Tag: Steamed

Dim Sum: Ginger Beef Dumplings

PI Ginger Beef Dumpling

I had these particular dumplings at the Palais Imperial in Ottawa a while ago. They weren’t spectacular exactly, but they do get a mention for being a bit unexpected.

The full name from the Chinese characters on the menu (see the inset in the above picture), read Ginger Scallion Beef Dumplings, which amplifies the English name by also specifying the scallion that is included, not as part of the filling, but as a steaming ‘companion’ along with the thick shreds of ginger. What is a bit odd is that the final character in the name is (jiǎo) which typically refers to a dumpling with a flour wrapper. Here, a bean curd skin, also known as ‘tofu skin’ is used to enclose the filling. This product, which is purchased in dried sheets and then reconstituted, is often used to make steamed rolls in dim sum houses, but only occasionally to make dumplings in this shape.

Anyway, the filling here was decent if unremarkable (lightly seasoned and well textured), but the choice of wrapper really made for a different experience. Tofu skins, when steamed, don’t have the same al dente resistance as wheat doughs and it has almost a ‘papery’ mouthfeel when you first bit in to it. That may not sound especially appetizing, but, in fact, it is quite a nice texture and makes a pleasant change in a series of dumpling courses. I enjoyed these…

Dim Sum: Steamed Squid 蒸魷魚

Yangtze Steamed Squid

Steamed squid is a regular offering in dim sum restaurants and is a dish I rarely pass up. Sometimes, you find squid steamed with a curry sauce but, in my experience, the curry sauce usually served is a bit insipid and I generally don’t care for it.

The offering you see pictured above is one I was recently served at the Yangtze Dining Lounge in Ottawa. Most of the dishes I had that day were not actually that great but this particular one was first class. Commonly, squid pieces are often dusted in a flour of some sort before steaming but these were steamed ‘clean’ and the effect was very well done.

The pieces of ‘tube’ were very plump and thick and I would have guessed that they came from a fairly large specimen but the tentacles that were also steamed alongside were obviously from very tiny squid. I am not sure if the body flesh came from a different animal than the tentacles, or whether the flesh ‘plumped’ up during the steaming process. In any event, the cooking was expertly executed and the result especially tender. As usual, ginger, and a little scallion were added, and both of these were added deftly so as to just give a hint of their presence in the background. I have had this dish many times, both at home and in restaurants, and this was one of the best.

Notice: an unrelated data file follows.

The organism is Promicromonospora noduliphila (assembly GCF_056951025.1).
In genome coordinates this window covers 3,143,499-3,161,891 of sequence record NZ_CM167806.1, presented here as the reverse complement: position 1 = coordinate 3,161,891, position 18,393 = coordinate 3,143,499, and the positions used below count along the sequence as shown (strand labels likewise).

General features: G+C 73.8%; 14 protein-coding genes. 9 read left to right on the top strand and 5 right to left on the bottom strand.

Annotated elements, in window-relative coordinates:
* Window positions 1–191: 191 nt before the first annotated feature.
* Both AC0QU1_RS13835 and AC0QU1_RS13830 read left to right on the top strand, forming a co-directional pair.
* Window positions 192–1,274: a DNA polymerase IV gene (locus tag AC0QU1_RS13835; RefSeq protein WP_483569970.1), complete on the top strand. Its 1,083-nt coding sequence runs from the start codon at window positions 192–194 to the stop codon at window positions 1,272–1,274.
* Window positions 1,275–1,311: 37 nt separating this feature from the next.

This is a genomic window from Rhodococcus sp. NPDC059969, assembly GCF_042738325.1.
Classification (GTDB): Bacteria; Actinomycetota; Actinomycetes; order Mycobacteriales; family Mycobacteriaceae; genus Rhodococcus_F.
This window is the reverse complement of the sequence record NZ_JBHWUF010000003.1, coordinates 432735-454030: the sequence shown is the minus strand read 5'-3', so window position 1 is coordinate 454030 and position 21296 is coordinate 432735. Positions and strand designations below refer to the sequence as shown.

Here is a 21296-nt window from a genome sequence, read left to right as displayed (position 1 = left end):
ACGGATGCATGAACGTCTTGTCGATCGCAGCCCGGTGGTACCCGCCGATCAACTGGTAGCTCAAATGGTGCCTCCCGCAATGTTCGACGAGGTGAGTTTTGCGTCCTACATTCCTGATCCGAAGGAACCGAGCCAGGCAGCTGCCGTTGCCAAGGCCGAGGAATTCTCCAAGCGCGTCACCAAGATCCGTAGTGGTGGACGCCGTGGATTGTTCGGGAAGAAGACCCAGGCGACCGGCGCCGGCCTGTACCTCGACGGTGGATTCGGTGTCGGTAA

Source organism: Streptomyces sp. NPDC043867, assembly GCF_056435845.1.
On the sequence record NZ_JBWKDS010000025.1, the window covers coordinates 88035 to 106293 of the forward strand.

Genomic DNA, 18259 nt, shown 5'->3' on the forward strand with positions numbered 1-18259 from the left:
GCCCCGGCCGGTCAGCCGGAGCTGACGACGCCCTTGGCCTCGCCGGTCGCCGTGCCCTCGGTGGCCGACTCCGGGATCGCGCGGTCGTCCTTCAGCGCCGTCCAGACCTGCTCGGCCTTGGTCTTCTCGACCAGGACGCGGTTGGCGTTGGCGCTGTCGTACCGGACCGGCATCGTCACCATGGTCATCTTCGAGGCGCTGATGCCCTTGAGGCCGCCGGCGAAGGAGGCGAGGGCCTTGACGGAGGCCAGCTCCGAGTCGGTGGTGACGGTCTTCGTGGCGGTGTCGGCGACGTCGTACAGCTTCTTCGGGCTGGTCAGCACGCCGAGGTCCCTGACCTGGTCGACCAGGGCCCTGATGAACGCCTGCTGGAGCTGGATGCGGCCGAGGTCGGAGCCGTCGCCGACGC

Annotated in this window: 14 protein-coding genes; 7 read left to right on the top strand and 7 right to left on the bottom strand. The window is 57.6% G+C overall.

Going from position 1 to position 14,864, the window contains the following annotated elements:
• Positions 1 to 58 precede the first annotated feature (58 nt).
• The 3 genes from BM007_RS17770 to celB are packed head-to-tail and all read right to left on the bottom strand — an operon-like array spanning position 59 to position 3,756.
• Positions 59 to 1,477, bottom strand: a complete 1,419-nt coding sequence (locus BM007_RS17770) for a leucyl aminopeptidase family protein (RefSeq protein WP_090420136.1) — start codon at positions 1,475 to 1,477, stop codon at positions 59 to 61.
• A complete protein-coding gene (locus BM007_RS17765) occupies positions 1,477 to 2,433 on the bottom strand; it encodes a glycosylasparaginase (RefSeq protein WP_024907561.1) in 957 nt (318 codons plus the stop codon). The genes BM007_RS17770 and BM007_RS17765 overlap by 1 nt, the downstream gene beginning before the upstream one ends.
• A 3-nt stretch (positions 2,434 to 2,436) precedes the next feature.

Dim Sum: Steamed Sparerib in Black Bean Sauce

Steamed Rib with Black Beans 2017-07 1

Steamed pork Ribs, especially with Black Beans, is something I cook regularly at home but it is also a regular on dim sum menus everywhere. I most commonly prepare this as an entrée sized dish but a small plate of two or three makes a lovely snack at any time…

Generally, small sections of pork rib are dusted in flour after being lightly seasoned and then steamed with Chinese Salted Black Beans along with soy sauce, or rice wine, so that a nice light sauce is produced. Chilli can be included, as well as sugar, and the flour thickens things very nicely.

What was different about the ones I ate in in Vancouver’s New Town Restaurant recently (and pictured above) was the addition of a slice of Chinese Preserved Sausage. This added a unique umami depth and obviated the need for any additional sugar or other sweetener. I have not come across this before but I will be incorporating it in my own preparations in the future for sure…

Black Bean Steamed Clams

Black Bean Steamed Clams 1

I don’t recall actually ever seeing steamed clams as a dim sum offering in a restaurant, but this combination of clams and salted black beans, along with other typically Chinese seasonings certainly does make a nice ‘small plate’ delicacy and that’s what I had in mind when I put together today’s recipe. I am using the Mirabel brand of small frozen clams as these are deliciously sweet and look very pretty for this sort of dish, but you can use fresh ones of any type…  Continue reading “Black Bean Steamed Clams”

Steamed Chicken with Mushrooms

Steamed Chicken with Mushrooms 1

Today I am showcasing a simple, light meal I put together one evening. It could easily be made with any chicken parts (chopped into small pieces) but I used the wing drumettes on this occasion.